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Infect Control Hosp Epidemiol. 2014 Mar;35(3):251-6. doi: 10.1086/675281.

Are well-child visits a risk factor for subsequent influenza-like illness visits?

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Department of Pharmacy Practice and Science, University of Iowa, Iowa City, Iowa.



To determine whether well-child visits are a risk factor for subsequent influenza-like illness (ILI) visits within a child's family.


Retrospective cohort.


Using data from the Medical Expenditure Panel Survey from the years 1996-2008, we identified 84,595 families. For each family, we determined those weeks in which a well-child visit or an ILI visit occurred. We identified 23,776 well-child-visit weeks and 97,250 ILI-visit weeks. We fitted a logistic regression model, where the binary dependent variable indicated an ILI clinic visit in a particular week. Independent variables included binary indicators to denote a well-child visit in the concurrent week or one of the previous 2 weeks, the occurrence of the ILI visit during the influenza season, and the presence of children in the family in each of the age groups 0-3, 4-7, and 8-17 years. Socioeconomic variables were also included. We also estimated the overall cost of well-child-exam-related ILI using data from 2008.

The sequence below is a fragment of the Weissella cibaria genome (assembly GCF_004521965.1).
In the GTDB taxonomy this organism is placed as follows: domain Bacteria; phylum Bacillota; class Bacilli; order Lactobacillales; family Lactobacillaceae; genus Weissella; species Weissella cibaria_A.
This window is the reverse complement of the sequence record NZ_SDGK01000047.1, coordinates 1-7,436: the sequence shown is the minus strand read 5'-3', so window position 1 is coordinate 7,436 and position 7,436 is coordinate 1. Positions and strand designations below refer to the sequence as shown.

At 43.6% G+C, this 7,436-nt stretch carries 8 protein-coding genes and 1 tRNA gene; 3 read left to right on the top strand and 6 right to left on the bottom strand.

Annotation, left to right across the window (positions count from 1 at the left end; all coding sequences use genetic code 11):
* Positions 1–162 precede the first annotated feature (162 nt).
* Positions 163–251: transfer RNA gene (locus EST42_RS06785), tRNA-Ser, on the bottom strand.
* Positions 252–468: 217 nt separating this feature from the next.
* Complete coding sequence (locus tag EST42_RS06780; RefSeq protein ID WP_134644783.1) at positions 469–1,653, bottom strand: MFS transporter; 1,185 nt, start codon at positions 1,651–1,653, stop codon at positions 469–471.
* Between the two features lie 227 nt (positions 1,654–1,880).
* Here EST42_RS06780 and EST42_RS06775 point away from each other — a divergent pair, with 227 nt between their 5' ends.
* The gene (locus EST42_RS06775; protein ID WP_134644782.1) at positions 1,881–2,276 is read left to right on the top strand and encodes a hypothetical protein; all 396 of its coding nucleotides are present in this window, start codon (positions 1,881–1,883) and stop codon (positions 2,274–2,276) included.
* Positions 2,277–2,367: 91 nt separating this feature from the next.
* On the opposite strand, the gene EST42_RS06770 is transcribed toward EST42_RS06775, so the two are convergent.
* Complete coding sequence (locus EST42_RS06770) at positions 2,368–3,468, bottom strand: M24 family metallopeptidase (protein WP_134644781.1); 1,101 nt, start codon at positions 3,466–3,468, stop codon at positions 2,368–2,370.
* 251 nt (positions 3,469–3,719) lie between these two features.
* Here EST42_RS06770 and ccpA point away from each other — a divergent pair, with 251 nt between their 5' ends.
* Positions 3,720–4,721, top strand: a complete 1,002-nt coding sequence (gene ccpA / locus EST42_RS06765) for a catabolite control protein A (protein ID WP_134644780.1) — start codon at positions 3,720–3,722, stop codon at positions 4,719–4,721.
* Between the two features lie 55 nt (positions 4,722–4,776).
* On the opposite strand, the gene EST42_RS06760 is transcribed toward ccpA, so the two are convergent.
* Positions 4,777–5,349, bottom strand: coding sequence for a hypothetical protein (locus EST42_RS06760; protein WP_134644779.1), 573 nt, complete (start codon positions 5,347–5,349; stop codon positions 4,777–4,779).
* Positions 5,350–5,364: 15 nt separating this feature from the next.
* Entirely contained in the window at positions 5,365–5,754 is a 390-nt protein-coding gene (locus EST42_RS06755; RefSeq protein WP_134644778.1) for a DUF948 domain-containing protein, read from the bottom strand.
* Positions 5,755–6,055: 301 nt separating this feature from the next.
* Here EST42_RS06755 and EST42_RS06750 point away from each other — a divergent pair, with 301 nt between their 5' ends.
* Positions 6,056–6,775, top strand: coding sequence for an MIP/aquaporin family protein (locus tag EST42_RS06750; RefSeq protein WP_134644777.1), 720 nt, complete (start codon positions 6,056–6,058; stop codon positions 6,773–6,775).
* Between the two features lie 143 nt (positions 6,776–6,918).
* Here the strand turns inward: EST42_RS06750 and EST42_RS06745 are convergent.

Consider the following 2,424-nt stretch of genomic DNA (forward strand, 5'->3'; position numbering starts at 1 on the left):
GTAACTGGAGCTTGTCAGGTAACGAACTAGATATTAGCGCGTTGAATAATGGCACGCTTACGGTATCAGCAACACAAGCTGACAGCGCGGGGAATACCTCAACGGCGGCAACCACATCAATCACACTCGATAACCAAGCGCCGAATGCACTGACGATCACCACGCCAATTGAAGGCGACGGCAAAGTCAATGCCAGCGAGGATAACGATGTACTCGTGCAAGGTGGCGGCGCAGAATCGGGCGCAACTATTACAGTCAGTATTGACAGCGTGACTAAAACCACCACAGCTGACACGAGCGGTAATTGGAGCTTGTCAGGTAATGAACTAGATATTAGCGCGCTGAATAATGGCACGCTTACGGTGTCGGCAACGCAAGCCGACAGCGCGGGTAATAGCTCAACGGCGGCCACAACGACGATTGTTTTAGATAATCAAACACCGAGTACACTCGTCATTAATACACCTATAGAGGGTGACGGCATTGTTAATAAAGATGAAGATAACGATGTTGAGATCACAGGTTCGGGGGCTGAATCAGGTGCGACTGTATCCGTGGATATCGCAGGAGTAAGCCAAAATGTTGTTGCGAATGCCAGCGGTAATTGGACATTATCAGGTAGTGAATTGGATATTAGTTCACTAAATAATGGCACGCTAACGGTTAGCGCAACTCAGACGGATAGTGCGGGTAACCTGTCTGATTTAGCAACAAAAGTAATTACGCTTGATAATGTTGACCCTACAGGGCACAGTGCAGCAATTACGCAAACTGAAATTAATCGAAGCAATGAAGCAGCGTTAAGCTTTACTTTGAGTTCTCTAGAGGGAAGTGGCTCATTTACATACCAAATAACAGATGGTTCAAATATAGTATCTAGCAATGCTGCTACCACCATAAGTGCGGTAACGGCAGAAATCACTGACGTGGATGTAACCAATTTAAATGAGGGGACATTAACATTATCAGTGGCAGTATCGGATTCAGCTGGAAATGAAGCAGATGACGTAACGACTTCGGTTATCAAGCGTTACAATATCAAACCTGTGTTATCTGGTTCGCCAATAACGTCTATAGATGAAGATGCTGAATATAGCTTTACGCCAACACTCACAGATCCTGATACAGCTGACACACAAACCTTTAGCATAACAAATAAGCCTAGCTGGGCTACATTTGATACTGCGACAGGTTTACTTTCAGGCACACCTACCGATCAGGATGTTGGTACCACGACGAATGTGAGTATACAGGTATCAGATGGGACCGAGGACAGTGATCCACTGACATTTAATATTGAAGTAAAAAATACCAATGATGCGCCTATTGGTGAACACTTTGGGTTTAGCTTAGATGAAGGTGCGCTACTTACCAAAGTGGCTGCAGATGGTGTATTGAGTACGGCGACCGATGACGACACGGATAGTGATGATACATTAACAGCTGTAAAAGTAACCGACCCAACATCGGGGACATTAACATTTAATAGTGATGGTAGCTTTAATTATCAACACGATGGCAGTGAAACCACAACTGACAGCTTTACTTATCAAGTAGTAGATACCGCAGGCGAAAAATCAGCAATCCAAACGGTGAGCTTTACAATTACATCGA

We found that an ILI office visit by a family member was positively associated with a well-child visit in the same or one of the previous 2 weeks (odds ratio, 1.54). This additional risk translates to potentially 778,974 excess cases of ILI per year in the United States, with a cost of $500 million annually.


Our results should encourage ambulatory clinics to strictly enforce infection control recommendations. In addition, clinics could consider time-shifting of well-child visits so as not to coincide with the peak of the influenza season.

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